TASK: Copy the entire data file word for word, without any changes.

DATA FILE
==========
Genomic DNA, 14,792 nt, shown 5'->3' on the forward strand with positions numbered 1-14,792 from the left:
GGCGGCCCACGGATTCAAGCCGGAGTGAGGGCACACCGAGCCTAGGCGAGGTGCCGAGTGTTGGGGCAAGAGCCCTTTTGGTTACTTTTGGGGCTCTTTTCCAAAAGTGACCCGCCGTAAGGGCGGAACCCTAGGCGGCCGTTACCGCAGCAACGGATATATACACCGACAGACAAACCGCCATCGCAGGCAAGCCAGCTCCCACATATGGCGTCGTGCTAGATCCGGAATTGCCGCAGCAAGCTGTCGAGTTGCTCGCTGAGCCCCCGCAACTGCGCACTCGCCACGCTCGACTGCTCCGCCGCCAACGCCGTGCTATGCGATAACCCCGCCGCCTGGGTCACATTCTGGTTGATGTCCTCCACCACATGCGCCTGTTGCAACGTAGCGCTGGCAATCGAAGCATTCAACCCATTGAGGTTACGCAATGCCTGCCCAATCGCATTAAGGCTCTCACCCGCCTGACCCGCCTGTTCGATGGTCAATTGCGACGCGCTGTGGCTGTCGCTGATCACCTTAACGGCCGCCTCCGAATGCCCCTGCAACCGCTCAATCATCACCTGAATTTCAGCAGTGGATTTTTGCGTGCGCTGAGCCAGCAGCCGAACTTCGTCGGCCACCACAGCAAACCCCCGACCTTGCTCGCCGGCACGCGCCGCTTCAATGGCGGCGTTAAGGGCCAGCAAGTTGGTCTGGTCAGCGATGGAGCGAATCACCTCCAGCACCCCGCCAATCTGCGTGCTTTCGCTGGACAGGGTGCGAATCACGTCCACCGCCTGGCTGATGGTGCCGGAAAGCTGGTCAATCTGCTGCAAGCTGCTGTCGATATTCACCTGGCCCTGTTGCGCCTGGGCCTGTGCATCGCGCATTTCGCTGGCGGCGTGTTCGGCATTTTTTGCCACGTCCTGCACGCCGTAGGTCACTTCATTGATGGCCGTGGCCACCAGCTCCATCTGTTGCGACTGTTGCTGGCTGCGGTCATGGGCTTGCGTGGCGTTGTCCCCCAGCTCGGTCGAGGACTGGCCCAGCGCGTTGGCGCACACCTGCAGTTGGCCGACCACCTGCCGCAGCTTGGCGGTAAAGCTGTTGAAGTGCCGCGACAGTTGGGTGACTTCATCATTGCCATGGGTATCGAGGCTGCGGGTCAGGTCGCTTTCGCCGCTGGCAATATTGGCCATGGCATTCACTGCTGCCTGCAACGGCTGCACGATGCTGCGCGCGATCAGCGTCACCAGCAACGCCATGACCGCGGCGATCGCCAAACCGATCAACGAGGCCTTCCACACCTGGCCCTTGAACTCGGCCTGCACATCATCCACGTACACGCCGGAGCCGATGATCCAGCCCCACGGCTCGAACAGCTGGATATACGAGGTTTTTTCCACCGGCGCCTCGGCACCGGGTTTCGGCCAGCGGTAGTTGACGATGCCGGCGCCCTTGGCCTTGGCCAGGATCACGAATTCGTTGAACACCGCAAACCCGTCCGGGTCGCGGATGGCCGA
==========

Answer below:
Genomic DNA, 14,792 nt, shown 5'->3' on the forward strand with positions numbered 1-14,792 from the left:
GGCGGCCCACGGATTCAAGCCGGAGTGAGGGCACACCGAGCCTAGGCGAGGTGCCGAGTGTTGGGGCAAGAGCCCTTTTGGTTACTTTTGGGGCTCTTTTCCAAAAGTGACCCGCCGTAAGGGCGGAACCCTAGGCGGCCGTTACCGCAGCAACGGATATATACACCGACAGACAAACCGCCATCGCAGGCAAGCCAGCTCCCACATATGGCGTCGTGCTAGATCCGGAATTGCCGCAGCAAGCTGTCGAGTTGCTCGCTGAGCCCCCGCAACTGCGCACTCGCCACGCTCGACTGCTCCGCCGCCAACGCCGTGCTATGCGATAACCCCGCCGCCTGGGTCACATTCTGGTTGATGTCCTCCACCACATGCGCCTGTTGCAACGTAGCGCTGGCAATCGAAGCATTCAACCCATTGAGGTTACGCAATGCCTGCCCAATCGCATTAAGGCTCTCACCCGCCTGACCCGCCTGTTCGATGGTCAATTGCGACGCGCTGTGGCTGTCGCTGATCACCTTAACGGCCGCCTCCGAATGCCCCTGCAACCGCTCAATCATCACCTGAATTTCAGCAGTGGATTTTTGCGTGCGCTGAGCCAGCAGCCGAACTTCGTCGGCCACCACAGCAAACCCCCGACCTTGCTCGCCGGCACGCGCCGCTTCAATGGCGGCGTTAAGGGCCAGCAAGTTGGTCTGGTCAGCGATGGAGCGAATCACCTCCAGCACCCCGCCAATCTGCGTGCTTTCGCTGGACAGGGTGCGAATCACGTCCACCGCCTGGCTGATGGTGCCGGAAAGCTGGTCAATCTGCTGCAAGCTGCTGTCGATATTCACCTGGCCCTGTTGCGCCTGGGCCTGTGCATCGCGCATTTCGCTGGCGGCGTGTTCGGCATTTTTTGCCACGTCCTGCACGCCGTAGGTCACTTCATTGATGGCCGTGGCCACCAGCTCCATCTGTTGCGACTGTTGCTGGCTGCGGTCATGGGCTTGCGTGGCGTTGTCCCCCAGCTCGGTCGAGGACTGGCCCAGCGCGTTGGCGCACACCTGCAGTTGGCCGACCACCTGCCGCAGCTTGGCGGTAAAGCTGTTGAAGTGCCGCGACAGTTGGGTGACTTCATCATTGCCATGGGTATCGAGGCTGCGGGTCAGGTCGCTTTCGCCGCTGGCAATATTGGCCATGGCATTCACTGCTGCCTGCAACGGCTGCACGATGCTGCGCGCGATCAGCGTCACCAGCAACGCCATGACCGCGGCGATCGCCAAACCGATCAACGAGGCCTTCCACACCTGGCCCTTGAACTCGGCCTGCACATCATCCACGTACACGCCGGAGCCGATGATCCAGCCCCACGGCTCGAACAGCTGGATATACGAGGTTTTTTCCACCGGCGCCTCGGCACCGGGTTTCGGCCAGCGGTAGTTGACGATGCCGGCGCCCTTGGCCTTGGCCAGGATCACGAATTCGTTGAACACCGCAAACCCGTCCGGGTCGCGGATGGCCGA